San Francisco's Attempts to Make Nail Salons Safer

October 7, 2010

In San Francisco, Board of Supervisors President David Chiu has introduced an ordinance that encourages the 200 or so nail salons, with 1,800 workers, operating in San Francisco to stop using nail polishes that include the "toxic trio." The toxic trio are three identified chemicals: formaldehyde, toluene; and dibutyl phthalate, linked to reproductive problems, thyroid problems and cancer, among other things.

I wrote about the trend of greener salons for Hyphen in "Mani-Pedis Go Green" and the potential health hazards in nail salons, places where many chemicals are often used in a very small space and where workers spend a whole lot of time breathing in chemicals.

This legislation seems like a good step toward create more public awareness, and at the same time giving salons an incentive to use safer products. It sounds like salons who avoid the toxic trio will be given a decal to put on their windows. Outreach and implementation would be done by the Department of the Environment and with the help of the California Healthy Nail Salon Collaborative.

Currently, as noted in the article, there's no regulation or standards for greener or safer salons. So, a salon can market itself as "green" but the customer won't really know what's making it green, or if it's really any healthier at all. It can call itself organic, and so on. A "healthy salon" label will actually tell people something concrete, that these salons don't use polishes with the toxic trio.

Now, there are shortcomings to this ordinance, because it simplifies a very complex issue. First of all, there are many other chemicals in nail salons, other than the toxic trio, that are also harmful. Also, how do we know the other chemicals used in nail polishes that are replacing the toxic trio are any better? And finally, there are other factors, such as how well-ventilated a place is, that contribute to how toxic the environment is. I think it’s important to be aware that even those with a healthy salon label could be a toxic environment because of all of these factors, and that you, and the workers, could still be breathing in yucky stuff.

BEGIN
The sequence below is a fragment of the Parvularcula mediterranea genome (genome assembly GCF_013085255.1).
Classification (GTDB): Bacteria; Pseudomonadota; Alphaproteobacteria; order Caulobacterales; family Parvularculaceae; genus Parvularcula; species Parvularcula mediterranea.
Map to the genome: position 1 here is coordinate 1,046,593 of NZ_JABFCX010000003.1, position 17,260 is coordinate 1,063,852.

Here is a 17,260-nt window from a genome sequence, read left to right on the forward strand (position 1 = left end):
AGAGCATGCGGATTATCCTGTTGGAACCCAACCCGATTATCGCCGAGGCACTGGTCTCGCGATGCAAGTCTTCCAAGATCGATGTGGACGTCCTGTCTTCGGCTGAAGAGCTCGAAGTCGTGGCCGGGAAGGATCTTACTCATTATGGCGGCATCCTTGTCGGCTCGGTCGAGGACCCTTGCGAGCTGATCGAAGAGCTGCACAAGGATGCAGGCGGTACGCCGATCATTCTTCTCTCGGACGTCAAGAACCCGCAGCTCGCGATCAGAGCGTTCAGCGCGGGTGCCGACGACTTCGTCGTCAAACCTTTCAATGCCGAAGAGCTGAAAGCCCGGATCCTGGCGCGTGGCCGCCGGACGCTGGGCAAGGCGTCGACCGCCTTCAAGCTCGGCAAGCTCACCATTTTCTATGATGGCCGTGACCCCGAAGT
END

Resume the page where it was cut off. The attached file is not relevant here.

Though the ordinance doesn't wholly address the health hazards, it’s still a key step forward because eventually, the salons that go the length to acquire a healthy label, one would assume, would have owners and workers that care about the issue and take time to educate themselves, the workers and clients. Also, if one day there's a list of these healthy salons, and customers find out that they are not so healthy after all, then the public would have more reason to call them out. That is to say, this will help keep folks accountable. It's setting some standards, which is a good thing. It's also good because it's not punitive to the salons, owners and workers. Some salons may not be able to afford to switch to more expensive, but safer, nail polishes.

And hopefully, these salons that become a part of the healthy salons program, beyond just eliminating the toxic trio, also become healthier in other ways.

The board will vote on this ordinance next Tuesday.


Momo Chang

Senior Contributing Editor

Momo Chang is the Content Manager at the Center for Asian American Media, and freelances for magazines, online publications, and weeklies. Her writings focus on Asian American communities, communities of color, and youth culture. She is a former staff writer at the Oakland Tribune. Her stories range from uncovering working conditions in nail salons, to stories about “invisible minorities” like Tongan youth and Iu Mien farmers. She has freelances The New York Times, WIRED, and East Bay Express, among other publications.



it's really important for salons (and home users) to make sure they are not taking risks with their pedicure equipment; and that they are mindful on the impact on the environment too.